Ariel University’s establishment is legal, high court rules


JERUSALEM (JTA) — Israel’s Supreme Court rejected a lawsuit filed by the heads of Israel’s universities against making Ariel University Center a full-fledged university.

The three-judge panel ruled late Tuesday that the process leading up to the recognition of the institution as a university was done lawfully and that there is no reason to intervene.

In July 2013, the Ariel institution was recognized as a full university by the Council for Higher Education in Judea and Samaria, which was established in 1997 after Israel’s Council for Higher Education refused to consider academic issues in the West Bank. The council had approved the university despite a recommendation against approval by the planning and budget committee of Israel’s Council for Higher Education. The decision was ratified by the Knesset in September.

The lawsuit was filed a year ago, hours after Israel Defense Forces’ central commander in the West Bank, Maj.-Gen. Nitzan Alon, signed a document granting official recognition of Ariel University Center in the West Bank as a university.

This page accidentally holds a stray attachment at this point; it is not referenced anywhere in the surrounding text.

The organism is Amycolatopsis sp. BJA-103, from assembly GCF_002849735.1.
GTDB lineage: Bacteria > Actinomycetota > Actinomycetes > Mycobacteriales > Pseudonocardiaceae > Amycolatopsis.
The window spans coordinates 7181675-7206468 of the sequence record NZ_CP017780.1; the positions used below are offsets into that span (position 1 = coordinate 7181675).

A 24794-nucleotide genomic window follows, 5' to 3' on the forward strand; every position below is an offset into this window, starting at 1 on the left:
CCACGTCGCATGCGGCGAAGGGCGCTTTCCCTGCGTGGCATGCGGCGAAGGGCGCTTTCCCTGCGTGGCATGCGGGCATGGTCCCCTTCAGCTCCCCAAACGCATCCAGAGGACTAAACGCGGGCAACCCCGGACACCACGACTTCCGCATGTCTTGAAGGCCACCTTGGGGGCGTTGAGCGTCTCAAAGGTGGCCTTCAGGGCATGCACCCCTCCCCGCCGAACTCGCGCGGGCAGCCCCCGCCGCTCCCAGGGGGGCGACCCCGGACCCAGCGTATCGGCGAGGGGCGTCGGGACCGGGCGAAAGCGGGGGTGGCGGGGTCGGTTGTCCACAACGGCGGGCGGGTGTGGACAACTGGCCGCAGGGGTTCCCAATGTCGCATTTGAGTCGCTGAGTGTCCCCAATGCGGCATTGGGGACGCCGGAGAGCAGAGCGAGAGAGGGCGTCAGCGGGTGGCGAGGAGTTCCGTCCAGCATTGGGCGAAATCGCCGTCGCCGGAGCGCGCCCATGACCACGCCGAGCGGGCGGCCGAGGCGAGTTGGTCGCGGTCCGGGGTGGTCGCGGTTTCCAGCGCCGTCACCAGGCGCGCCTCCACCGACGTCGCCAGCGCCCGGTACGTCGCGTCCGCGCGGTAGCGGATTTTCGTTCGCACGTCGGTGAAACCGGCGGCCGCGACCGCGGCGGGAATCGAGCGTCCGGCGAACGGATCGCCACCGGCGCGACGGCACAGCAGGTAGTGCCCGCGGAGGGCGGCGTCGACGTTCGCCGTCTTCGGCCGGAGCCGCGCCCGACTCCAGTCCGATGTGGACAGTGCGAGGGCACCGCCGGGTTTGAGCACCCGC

The request was signed by the heads of the Hebrew University of Jerusalem, Tel Aviv University, the Technion-Israel Institute of Technology, the Weizmann Institute of Science, Ben-Gurion University of the Negev, the University of Haifa and the Open University. They claim that the addition of a new university will funnel money away from them.

The president of Bar-Ilan University did not sign onto the lawsuit. Ariel College was a branch of Bar-Ilan before it began to seek official university status.

In 2007, the Ariel academic center was granted temporary recognition as a so-called university center, and its status was to be reexamined within five years. Ariel, with a population of about 20,000, is located southwest of the Palestinian city of Nablus.

The center has more than 10,000 students, Jewish and Arab. Some 15 percent of the college’s students live in the West Bank.

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